Mental Health in Maban, South Sudan
03 June 2023|Paula C Aguirregabiria
Najm Eldean Ismail is a30 years old Sudanese man currently living in Maban Refugee Camp (northern South Sudan). Ismail benefits from JRS’ counseling and therapy program. We visit him to help him cope with some serious mental health issues he’s been going through most of his life.
“I am not sure what happens to me… since I’m 10 or 12 years old I cannot do what others do. I have very bad headaches, and I don’t remember about anything.”
In 2013 one of the wars started in South Sudan. Despite he says he has not been directly involved in the violence of the war more than other people has, the date he mentions as a trigger could be a sign.
In contexts of violence and war, the traumatic experiences lived through it can cause severe mental distress. In many cases, these can develop into a PTSD (Post Traumatic Stress Disorder) that, in case of a pre-existent mental condition, can have even more severe consequences.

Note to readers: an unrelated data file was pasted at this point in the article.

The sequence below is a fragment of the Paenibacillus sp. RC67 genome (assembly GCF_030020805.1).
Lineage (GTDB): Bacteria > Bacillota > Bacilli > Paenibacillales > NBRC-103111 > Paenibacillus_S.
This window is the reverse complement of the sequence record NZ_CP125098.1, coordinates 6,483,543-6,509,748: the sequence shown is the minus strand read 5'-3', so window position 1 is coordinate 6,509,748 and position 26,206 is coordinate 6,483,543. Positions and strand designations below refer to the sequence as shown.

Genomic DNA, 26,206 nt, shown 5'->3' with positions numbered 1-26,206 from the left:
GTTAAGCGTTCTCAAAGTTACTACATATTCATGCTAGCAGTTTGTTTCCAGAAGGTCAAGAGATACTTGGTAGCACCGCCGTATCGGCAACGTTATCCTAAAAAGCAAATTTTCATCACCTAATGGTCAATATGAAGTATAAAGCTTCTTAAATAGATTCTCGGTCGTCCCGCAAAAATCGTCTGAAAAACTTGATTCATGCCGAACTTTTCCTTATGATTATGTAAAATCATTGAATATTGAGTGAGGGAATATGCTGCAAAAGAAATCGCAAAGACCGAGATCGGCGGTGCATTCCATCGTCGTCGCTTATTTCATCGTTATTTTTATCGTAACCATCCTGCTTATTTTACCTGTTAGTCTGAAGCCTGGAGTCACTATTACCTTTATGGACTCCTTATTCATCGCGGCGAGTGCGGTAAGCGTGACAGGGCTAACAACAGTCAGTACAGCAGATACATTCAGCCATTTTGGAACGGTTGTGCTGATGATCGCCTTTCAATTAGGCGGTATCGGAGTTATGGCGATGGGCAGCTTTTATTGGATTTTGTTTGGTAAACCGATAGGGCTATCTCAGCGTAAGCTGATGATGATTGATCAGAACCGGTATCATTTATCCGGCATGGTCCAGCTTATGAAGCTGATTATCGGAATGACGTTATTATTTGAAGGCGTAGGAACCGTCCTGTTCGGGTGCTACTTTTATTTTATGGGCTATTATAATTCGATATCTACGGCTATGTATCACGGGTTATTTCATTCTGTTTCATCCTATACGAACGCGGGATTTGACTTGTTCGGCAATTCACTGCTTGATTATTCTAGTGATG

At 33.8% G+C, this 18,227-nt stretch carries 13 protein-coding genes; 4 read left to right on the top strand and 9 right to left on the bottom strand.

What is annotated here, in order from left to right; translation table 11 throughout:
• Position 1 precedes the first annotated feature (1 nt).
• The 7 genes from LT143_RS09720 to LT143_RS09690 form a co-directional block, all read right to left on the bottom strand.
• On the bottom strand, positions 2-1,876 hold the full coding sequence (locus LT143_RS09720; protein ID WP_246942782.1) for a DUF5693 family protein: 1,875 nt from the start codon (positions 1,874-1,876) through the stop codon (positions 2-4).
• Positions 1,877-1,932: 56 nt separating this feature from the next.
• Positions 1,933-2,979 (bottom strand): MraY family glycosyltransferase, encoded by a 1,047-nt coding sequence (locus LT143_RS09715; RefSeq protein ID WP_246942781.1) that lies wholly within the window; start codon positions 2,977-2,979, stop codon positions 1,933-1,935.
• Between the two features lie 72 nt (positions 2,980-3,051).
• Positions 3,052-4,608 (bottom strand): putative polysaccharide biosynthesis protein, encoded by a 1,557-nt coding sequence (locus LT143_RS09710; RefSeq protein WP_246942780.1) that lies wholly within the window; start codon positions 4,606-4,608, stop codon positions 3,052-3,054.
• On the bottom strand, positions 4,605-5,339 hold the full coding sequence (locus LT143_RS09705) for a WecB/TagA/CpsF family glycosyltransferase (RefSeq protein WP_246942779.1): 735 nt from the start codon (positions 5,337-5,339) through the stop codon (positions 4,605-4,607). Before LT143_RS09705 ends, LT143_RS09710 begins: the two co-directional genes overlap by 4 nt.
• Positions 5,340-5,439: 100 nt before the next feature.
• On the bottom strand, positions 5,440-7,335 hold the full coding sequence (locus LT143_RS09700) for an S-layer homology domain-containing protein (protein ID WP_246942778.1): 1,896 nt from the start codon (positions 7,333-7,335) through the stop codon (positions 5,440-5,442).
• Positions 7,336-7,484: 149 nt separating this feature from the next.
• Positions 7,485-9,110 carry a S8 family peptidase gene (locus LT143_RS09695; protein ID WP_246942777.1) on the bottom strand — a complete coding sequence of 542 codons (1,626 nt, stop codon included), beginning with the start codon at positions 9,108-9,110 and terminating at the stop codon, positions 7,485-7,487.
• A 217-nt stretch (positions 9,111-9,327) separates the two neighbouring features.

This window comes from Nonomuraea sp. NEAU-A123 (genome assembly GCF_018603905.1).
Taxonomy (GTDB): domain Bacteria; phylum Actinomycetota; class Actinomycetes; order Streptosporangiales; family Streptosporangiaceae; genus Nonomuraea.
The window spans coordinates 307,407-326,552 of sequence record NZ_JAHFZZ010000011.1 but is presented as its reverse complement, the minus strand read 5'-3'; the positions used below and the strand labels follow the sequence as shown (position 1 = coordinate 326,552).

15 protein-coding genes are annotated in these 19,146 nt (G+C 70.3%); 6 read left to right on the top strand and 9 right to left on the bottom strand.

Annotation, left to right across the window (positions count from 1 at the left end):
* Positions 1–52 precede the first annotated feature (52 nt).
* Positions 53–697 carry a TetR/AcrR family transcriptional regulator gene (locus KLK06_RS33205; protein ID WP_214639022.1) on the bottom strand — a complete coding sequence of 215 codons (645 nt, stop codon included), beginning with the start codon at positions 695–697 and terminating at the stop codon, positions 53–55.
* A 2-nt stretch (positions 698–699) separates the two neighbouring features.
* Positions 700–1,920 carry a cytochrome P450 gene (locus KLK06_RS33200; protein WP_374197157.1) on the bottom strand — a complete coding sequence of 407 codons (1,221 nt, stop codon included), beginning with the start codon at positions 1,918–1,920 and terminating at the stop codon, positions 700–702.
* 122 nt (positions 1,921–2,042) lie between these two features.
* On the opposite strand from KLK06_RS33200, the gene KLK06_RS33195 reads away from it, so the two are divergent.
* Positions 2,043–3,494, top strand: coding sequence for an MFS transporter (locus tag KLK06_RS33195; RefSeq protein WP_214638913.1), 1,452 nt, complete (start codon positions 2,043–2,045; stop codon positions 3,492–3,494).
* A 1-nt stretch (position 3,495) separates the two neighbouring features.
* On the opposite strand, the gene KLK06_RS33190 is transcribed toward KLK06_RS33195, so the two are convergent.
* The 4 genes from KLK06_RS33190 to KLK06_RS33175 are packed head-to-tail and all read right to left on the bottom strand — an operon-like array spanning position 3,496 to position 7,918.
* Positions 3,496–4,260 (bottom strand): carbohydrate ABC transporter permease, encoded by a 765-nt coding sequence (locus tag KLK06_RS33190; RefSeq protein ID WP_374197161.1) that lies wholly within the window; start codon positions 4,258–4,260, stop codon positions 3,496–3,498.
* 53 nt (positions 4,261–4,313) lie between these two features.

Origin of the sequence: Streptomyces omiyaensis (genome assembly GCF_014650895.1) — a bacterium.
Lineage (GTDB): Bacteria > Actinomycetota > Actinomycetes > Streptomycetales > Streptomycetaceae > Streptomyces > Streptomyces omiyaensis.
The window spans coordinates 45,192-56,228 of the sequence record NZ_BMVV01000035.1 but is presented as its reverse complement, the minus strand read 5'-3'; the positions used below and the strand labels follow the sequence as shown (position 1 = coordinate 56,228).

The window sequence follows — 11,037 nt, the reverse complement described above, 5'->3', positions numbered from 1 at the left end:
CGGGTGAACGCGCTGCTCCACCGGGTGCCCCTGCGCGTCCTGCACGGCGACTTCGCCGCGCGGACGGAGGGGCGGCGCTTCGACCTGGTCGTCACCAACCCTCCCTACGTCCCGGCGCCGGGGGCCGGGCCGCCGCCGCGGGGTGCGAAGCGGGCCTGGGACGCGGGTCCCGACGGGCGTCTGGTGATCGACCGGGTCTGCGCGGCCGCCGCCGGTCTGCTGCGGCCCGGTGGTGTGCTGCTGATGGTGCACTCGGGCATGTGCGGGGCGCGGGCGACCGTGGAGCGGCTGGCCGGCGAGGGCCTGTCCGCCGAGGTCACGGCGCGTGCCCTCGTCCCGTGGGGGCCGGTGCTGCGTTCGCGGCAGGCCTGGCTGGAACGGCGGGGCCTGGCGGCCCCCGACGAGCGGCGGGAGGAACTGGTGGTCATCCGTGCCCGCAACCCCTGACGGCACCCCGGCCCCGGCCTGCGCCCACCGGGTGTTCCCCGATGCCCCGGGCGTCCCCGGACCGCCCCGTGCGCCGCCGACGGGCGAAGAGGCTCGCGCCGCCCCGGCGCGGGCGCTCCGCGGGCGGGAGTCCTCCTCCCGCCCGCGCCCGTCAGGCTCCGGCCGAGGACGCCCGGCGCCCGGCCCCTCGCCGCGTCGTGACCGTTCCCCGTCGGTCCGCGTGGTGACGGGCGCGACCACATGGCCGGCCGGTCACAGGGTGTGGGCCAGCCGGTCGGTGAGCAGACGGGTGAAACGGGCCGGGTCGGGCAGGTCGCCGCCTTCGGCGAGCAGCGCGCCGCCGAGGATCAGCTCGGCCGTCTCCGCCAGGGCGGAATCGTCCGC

“I don’t know what it is, maybe it is a spirit inside my body doing this. I know that during the time of school, when I was studying, sometimes when I read I saw the paper become white empty, without anything. Also sometimes, when am reading I see A as E, when I see the alphabet it is a different one. I can read a bit, and I get much headache.
Also its not letting me to be with people… I stay lonely”
The counseling has been given by JRS South Sudan, and for the medicines we referred him to Relief Web, a partner organization in the camp.
He explains us that the counseling and therapy have been very helpful to him. “To be able to talk to someone about what happens to me… that has helped me a lot. I thank Josephine [JRS counselor], she has helped me a lot”.
“I give so much thanks to JRS… They’ve helped me a lot. I hope they have a long hand so they can help more people because it is not only me who might be sick.”
Our team of JRS South Sudan keeps working with Ismail and other individuals receiving support, counseling and therapy, to help them heal the wound of war and continued conflict.